The Borealis Initiative: Going beyond the law is dangerous territory – by Peter Foster (National Post – March 12, 2014)

The National Post is Canada’s second largest national paper.

Why do we need extra legal forces, particularly foreign-funded ones, to protect the Canadian environment

I have no doubt that the Mining Association of Canada’s Towards Sustainable Mining (TSM) program is a model of environmental and community responsibility. The Canadian mining industry is here, as in many other respects, a world leader. Where I continue to beg to differ with the association is in the nature and significance of its relationship with the Canadian Boreal Initiative, CBI.

The co-authored response to my recent column suggests that “dialogue” is an important part of the “privilege to operate.” But surely it is strange to regard the creation of jobs, growth and tax revenue as a “privilege” which requires “licence” from foreign-funded groups such as the CBI, especially as those groups require no licence of their own.

Without such ENGO licence, however, a company or industry opens itself to potential “reputational damage,” that is, the spreading of disinformation about it, and the harassment of its customers. Such harassment was important in forcing the forest industry into the 2010 Canadian Boreal Forest Agreement, CBFA, which was promoted and “brokered” by the Philadephia- based Pew Charitable Trusts.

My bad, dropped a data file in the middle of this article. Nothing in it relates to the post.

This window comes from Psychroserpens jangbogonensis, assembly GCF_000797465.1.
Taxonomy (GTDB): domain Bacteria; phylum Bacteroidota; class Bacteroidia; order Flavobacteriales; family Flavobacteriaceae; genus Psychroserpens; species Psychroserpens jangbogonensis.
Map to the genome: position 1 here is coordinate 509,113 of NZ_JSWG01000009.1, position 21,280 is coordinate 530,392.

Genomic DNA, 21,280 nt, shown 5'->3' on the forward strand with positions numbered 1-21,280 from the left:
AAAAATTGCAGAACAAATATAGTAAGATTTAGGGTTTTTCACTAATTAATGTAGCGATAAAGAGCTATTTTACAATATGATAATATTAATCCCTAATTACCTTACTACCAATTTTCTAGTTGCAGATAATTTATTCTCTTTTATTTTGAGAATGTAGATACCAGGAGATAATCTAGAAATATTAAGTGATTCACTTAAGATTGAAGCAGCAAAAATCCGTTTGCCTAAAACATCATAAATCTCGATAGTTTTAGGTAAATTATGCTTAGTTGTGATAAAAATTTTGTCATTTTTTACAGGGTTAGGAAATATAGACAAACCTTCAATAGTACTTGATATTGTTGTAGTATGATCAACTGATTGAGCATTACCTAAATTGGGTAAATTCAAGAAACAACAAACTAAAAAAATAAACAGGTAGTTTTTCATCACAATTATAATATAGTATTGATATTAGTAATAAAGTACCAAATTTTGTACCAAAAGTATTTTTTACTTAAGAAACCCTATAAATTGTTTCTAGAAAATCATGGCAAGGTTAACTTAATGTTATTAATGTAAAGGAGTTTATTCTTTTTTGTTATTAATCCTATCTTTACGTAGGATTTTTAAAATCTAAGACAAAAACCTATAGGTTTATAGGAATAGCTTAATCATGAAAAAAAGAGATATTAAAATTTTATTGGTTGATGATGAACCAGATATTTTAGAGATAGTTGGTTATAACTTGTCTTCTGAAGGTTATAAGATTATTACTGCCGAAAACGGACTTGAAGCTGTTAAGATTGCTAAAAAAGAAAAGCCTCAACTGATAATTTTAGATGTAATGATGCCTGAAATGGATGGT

This is relevant because the CBI happens to be the Canadian arm of Pew, and a signatory of the CBFA, which has been in turmoil for over a year. One of the CBI’s ENGO cohorts, Greenpeace, left the agreement to mount a campaign against one of the corporate signatories, Resolute Forest Products, who then sued Greenpeace for defamation and malicious falsehood.

Greenpeace, rather than offering a defence, has gone back to harassing Resolute’s customers, and seeking to promote so called SLAPP legislation in Ontario, which amounts to a licence to lie. Another significant development, given the trend to outside certification, is that Resolute suddenly found some of its certification under the Forest Stewardship Council, FSC, withdrawn.

Hardly by coincidence, Greenpeace was one of the founders of the FSC, which is ardently supported by the CBI. This suggests that ENGO-related certification might ultimately be a tool for bringing industry to heel rather than burnishing its triple bottom line.

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